Nine months ago, business owners in the Oregon Association of Minority Entrepreneur's Rockwood business incubator were alarmed to learn that the city of Gresham had not renewed OAME's lease.
Mila Villavicencio, owner of Mila's Hair Salon, said she – as well as the other entrepreneurs in the OAME incubator – believed they had at least five years left on the lease.
"I spent my entire savings to expand my business," Villavicencio said in June, a few weeks after receiving the city's notice to vacate. "If the city makes me move, I won't be able to start over again."
Today, with only four weeks left on his lease at the Rockwood business incubator, Mauricio Alvarez, who owns the prosperous La Tapatia grocery store, is getting ready to relocate to a building six blocks away.
As he prepares to leave the OAME incubator that he has put at least $200,000 into renovating over the past four years, Alvarez says he is disappointed by the city's decision, but convinced he'll eventually come out on top.
"I'm going to show the city, 'Hey, you can make me move, but I'm going to grow my business,' " Alvarez said this week. "I've invested a lot of money in this business. And I don't know how long it will take to get it back, but I'm going to be successful."
Now set to move into a space three times the size of the 7,000-square-foot store he rented from OAME, Alvarez remembers the beginnings of his entrepreneurial venture and says he won't sever his ties to the North Portland minority business association.
"OAME gave me a chance, they gave me the opportunity to have a store in this space. I hope I can help others who are just starting out in business," Alvarez says. "I want to mentor my people, to help other Spanish (speaking) people be business owners."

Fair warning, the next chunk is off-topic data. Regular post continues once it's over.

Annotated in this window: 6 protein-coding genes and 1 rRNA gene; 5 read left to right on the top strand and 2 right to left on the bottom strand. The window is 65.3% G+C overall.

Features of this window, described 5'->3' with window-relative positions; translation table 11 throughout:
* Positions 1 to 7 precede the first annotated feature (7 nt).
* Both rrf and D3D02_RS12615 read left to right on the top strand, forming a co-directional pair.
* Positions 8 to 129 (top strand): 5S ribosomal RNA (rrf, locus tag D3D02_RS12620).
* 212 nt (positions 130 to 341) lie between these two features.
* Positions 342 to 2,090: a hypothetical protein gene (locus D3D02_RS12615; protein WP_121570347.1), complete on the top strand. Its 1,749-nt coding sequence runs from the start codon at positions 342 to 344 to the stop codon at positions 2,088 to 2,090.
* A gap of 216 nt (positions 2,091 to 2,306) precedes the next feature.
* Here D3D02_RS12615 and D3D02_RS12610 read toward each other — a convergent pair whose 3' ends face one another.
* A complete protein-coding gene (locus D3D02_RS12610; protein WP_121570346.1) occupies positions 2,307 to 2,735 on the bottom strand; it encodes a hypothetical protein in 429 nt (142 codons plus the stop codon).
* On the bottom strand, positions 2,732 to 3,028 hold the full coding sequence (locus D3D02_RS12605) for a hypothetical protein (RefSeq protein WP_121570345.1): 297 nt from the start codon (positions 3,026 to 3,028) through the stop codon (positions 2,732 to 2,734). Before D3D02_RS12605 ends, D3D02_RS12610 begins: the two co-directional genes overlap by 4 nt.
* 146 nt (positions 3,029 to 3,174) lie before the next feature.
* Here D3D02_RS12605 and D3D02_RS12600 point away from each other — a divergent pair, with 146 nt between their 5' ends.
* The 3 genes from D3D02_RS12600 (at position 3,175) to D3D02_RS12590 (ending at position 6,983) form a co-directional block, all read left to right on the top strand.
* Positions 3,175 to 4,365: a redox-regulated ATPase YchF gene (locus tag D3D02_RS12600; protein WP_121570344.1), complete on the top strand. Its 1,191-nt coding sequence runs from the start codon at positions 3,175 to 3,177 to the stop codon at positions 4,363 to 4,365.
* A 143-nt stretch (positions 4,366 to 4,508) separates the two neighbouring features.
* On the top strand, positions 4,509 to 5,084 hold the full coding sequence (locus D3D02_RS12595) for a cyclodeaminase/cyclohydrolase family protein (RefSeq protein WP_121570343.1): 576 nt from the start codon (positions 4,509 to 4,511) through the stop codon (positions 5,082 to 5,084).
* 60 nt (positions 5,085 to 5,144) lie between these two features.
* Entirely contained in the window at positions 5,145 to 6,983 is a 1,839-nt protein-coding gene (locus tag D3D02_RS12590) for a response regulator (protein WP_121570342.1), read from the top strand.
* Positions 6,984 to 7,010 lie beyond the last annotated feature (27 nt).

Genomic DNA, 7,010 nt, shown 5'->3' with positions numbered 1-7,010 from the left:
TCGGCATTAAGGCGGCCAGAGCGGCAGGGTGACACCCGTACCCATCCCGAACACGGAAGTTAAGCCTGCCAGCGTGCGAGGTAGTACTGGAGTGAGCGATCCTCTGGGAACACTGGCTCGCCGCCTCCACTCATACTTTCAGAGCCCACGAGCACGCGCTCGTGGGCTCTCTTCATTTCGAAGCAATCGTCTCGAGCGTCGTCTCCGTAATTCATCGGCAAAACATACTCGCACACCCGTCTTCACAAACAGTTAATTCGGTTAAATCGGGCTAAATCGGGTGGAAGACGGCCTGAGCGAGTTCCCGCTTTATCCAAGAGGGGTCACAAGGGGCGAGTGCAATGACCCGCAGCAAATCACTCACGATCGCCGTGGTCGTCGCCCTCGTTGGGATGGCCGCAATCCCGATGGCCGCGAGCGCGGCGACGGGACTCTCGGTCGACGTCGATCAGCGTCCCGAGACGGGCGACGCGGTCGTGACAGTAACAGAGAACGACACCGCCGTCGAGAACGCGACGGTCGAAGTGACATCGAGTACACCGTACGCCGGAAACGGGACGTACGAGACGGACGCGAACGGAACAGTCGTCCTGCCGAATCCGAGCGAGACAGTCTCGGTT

OAME's History in Rockwood
The shell of the old Fred Meyer store still stands next to OAME's Rockwood business incubator near the intersection of Burnside Avenue and Stark Street in East Multnomah County.
When the grocery giant closed shop in January of 2003, local residents – mainly low-income immigrants from Mexico and Eastern Europe – were dismayed. Many of those who lived nearby had chosen apartment complexes in Rockwood specifically because they could walk to Fred Meyer.
The grocery store's closure left a hole in the community.
"Rockwood was pretty tough at that time," Sam Brooks, head of OAME said. "The city's economic development department asked us to come there … and it was a positive move."
Brooks signed an agreement with Fred Meyer to lease a small building on the property's eastern side for four years with an option to renew in March of this year.
The OAME lease was tied to a master lease with Fred Meyer, but when the city of Gresham bought the 6.4-acre property in 2006 for $8.4 million, the master lease changed hands.
Brooks said in June that city of Gresham officials called him to tell him they were not renewing OAME's lease.
"I just hope they realize that there are businesses out there … and that, if these businesses have to move, there will be consequences for these people who have worked so hard, who have gone from having almost nothing to making three or four million dollars a year," Brooks said at that time.
Questioned by OAME leaders, as well as the businesses in the Rockwood incubator, city officials said they were "aggressively marketing that property and … creating redevelopment in that area."
Brooks said attorneys for OAME and the city of Gresham are in negotiations concerning the future of the city-owned building – which now houses a Rockwood community police department – but said OAME is "committed to providing a business incubator service somwhere in (East County)."
Alvarez has mentioned the possibility of suing the city of Gresham, but city officials said they haven't received any notice yet.
"I thought about moving out of Gresham … I thought about just closing and going somewhere else," Alvarez said this week. "But I decided to stay here and move into a bigger building. I'm selling my house to make this work. I just wish the city of Gresham would compensate me for the extra cost of having to relocate my business."